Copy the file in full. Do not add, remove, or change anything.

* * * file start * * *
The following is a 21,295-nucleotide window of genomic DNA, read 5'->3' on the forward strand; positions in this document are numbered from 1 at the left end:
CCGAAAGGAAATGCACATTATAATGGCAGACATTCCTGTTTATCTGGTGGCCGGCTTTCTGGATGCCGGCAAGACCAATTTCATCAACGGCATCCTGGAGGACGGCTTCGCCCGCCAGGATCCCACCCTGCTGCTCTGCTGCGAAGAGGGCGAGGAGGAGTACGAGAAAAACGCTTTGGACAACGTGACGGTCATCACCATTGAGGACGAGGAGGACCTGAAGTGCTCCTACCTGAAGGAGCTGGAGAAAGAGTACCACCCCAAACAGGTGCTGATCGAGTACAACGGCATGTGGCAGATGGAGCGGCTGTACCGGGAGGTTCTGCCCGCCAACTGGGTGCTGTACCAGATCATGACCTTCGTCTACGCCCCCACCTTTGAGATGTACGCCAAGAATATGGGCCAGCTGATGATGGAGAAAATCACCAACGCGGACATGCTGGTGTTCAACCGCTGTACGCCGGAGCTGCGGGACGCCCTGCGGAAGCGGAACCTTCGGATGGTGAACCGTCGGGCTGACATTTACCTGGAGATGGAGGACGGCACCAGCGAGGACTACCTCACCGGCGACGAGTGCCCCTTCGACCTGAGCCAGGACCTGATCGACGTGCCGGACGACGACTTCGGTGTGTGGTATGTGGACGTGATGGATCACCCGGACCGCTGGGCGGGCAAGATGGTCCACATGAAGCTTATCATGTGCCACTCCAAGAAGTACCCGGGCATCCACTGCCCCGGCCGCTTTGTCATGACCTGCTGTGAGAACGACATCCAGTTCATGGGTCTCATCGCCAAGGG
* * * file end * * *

The following is a 21,295-nucleotide window of genomic DNA, read 5'->3' on the forward strand; positions in this document are numbered from 1 at the left end:
CCGAAAGGAAATGCACATTATAATGGCAGACATTCCTGTTTATCTGGTGGCCGGCTTTCTGGATGCCGGCAAGACCAATTTCATCAACGGCATCCTGGAGGACGGCTTCGCCCGCCAGGATCCCACCCTGCTGCTCTGCTGCGAAGAGGGCGAGGAGGAGTACGAGAAAAACGCTTTGGACAACGTGACGGTCATCACCATTGAGGACGAGGAGGACCTGAAGTGCTCCTACCTGAAGGAGCTGGAGAAAGAGTACCACCCCAAACAGGTGCTGATCGAGTACAACGGCATGTGGCAGATGGAGCGGCTGTACCGGGAGGTTCTGCCCGCCAACTGGGTGCTGTACCAGATCATGACCTTCGTCTACGCCCCCACCTTTGAGATGTACGCCAAGAATATGGGCCAGCTGATGATGGAGAAAATCACCAACGCGGACATGCTGGTGTTCAACCGCTGTACGCCGGAGCTGCGGGACGCCCTGCGGAAGCGGAACCTTCGGATGGTGAACCGTCGGGCTGACATTTACCTGGAGATGGAGGACGGCACCAGCGAGGACTACCTCACCGGCGACGAGTGCCCCTTCGACCTGAGCCAGGACCTGATCGACGTGCCGGACGACGACTTCGGTGTGTGGTATGTGGACGTGATGGATCACCCGGACCGCTGGGCGGGCAAGATGGTCCACATGAAGCTTATCATGTGCCACTCCAAGAAGTACCCGGGCATCCACTGCCCCGGCCGCTTTGTCATGACCTGCTGTGAGAACGACATCCAGTTCATGGGTCTCATCGCCAAGGG